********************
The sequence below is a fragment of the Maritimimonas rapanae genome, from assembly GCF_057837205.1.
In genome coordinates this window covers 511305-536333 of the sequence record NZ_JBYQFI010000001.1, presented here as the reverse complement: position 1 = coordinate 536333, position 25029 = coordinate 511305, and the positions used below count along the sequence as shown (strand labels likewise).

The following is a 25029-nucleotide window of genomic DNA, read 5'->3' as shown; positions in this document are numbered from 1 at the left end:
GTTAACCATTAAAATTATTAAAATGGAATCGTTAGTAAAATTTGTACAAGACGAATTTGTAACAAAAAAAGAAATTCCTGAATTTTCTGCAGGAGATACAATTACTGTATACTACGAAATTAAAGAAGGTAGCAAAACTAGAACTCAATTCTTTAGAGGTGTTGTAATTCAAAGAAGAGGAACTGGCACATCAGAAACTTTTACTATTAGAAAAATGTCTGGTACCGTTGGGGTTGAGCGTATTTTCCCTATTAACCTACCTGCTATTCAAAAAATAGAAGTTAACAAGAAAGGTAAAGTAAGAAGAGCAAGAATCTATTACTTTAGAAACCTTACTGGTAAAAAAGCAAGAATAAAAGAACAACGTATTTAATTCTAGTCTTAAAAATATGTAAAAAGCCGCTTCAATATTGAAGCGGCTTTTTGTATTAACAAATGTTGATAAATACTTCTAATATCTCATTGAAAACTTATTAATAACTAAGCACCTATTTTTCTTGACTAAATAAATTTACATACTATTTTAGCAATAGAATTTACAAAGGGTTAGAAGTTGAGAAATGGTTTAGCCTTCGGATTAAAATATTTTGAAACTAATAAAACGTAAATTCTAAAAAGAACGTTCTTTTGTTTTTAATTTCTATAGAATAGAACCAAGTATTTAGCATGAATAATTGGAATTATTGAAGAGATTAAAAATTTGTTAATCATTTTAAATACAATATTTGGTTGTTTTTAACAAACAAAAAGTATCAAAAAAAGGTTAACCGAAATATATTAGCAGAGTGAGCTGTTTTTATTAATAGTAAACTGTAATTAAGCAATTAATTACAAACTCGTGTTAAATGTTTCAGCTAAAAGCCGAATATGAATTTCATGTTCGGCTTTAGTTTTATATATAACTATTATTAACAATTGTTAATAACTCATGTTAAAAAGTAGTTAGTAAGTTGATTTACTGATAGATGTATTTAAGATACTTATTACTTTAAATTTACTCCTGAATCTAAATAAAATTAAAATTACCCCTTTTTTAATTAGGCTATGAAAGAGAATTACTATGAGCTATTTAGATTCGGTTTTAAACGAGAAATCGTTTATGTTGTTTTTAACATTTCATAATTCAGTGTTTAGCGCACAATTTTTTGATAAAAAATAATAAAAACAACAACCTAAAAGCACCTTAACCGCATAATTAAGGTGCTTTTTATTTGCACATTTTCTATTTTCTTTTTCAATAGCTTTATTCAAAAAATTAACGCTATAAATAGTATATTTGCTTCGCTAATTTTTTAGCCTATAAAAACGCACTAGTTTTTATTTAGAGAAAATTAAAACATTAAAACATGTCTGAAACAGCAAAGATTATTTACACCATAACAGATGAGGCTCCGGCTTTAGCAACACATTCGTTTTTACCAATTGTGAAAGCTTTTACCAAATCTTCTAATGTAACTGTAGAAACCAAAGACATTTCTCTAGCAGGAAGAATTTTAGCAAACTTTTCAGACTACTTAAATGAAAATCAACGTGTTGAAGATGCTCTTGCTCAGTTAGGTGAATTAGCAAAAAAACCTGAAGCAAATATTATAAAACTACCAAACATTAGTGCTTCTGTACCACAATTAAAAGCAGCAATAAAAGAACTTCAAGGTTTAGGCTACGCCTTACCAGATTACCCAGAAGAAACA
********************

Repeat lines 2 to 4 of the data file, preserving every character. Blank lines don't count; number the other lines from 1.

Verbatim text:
In genome coordinates this window covers 511305-536333 of the sequence record NZ_JBYQFI010000001.1, presented here as the reverse complement: position 1 = coordinate 536333, position 25029 = coordinate 511305, and the positions used below count along the sequence as shown (strand labels likewise).

The following is a 25029-nucleotide window of genomic DNA, read 5'->3' as shown; positions in this document are numbered from 1 at the left end:
GTTAACCATTAAAATTATTAAAATGGAATCGTTAGTAAAATTTGTACAAGACGAATTTGTAACAAAAAAAGAAATTCCTGAATTTTCTGCAGGAGATACAATTACTGTATACTACGAAATTAAAGAAGGTAGCAAAACTAGAACTCAATTCTTTAGAGGTGTTGTAATTCAAAGAAGAGGAACTGGCACATCAGAAACTTTTACTATTAGAAAAATGTCTGGTACCGTTGGGGTTGAGCGTATTTTCCCTATTAACCTACCTGCTATTCAAAAAATAGAAGTTAACAAGAAAGGTAAAGTAAGAAGAGCAAGAATCTATTACTTTAGAAACCTTACTGGTAAAAAAGCAAGAATAAAAGAACAACGTATTTAATTCTAGTCTTAAAAATATGTAAAAAGCCGCTTCAATATTGAAGCGGCTTTTTGTATTAACAAATGTTGATAAATACTTCTAATATCTCATTGAAAACTTATTAATAACTAAGCACCTATTTTTCTTGACTAAATAAATTTACATACTATTTTAGCAATAGAATTTACAAAGGGTTAGAAGTTGAGAAATGGTTTAGCCTTCGGATTAAAATATTTTGAAACTAATAAAACGTAAATTCTAAAAAGAACGTTCTTTTGTTTTTAATTTCTATAGAATAGAACCAAGTATTTAGCATGAATAATTGGAATTATTGAAGAGATTAAAAATTTGTTAATCATTTTAAATACAATATTTGGTTGTTTTTAACAAACAAAAAGTATCAAAAAAAGGTTAACCGAAATATATTAGCAGAGTGAGCTGTTTTTATTAATAGTAAACTGTAATTAAGCAATTAATTACAAACTCGTGTTAAATGTTTCAGCTAAAAGCCGAATATGAATTTCATGTTCGGCTTTAGTTTTATATATAACTATTATTAACAATTGTTAATAACTCATGTTAAAAAGTAGTTAGTAAGTTGATTTACTGATAGATGTATTTAAGATACTTATTACTTTAAATTTACTCCTGAATCTAAATAAAATTAAAATTACCCCTTTTTTAATTAGGCTATGAAAGAGAATTACTATGAGCTATTTAGATTCGGTTTTAAACGAGAAATCGTTTATGTTGTTTTTAACATTTCATAATTCAGTGTTTAGCGCACAATTTTTTGATAAAAAATAATAAAAACAACAACCTAAAAGCACCTTAACCGCATAATTAAGGTGCTTTTTATTTGCACATTTTCTATTTTCTTTTTCAATAGCTTTATTCAAAAAATTAACGCTATAAATAGTATATTTGCTTCGCTAATTTTTTAGCCTATAAAAACGCACTAGTTTTTATTTAGAGAAAATTAAAACATTAAAACATGTCTGAAACAGCAAAGATTATTTACACCATAACAGATGAGGCTCCGGCTTTAGCAACACATTCGTTTTTACCAATTGTGAAAGCTTTTACCAAATCTTCTAATGTAACTGTAGAAACCAAAGACATTTCTCTAGCAGGAAGAATTTTAGCAAACTTTTCAGACTACTTAAATGAAAATCAACGTGTTGAAGATGCTCTTGCTCAGTTAGGTGAATTAGCAAAAAAACCTGAAGCAAATATTATAAAACTACCAAACATTAGTGCTTCTGTACCACAATTAAAAGCAGCAATAAAAGAACTTCAAGGTTTAGGCTACGCCTTACCAGATTACCCAGAAGAAACA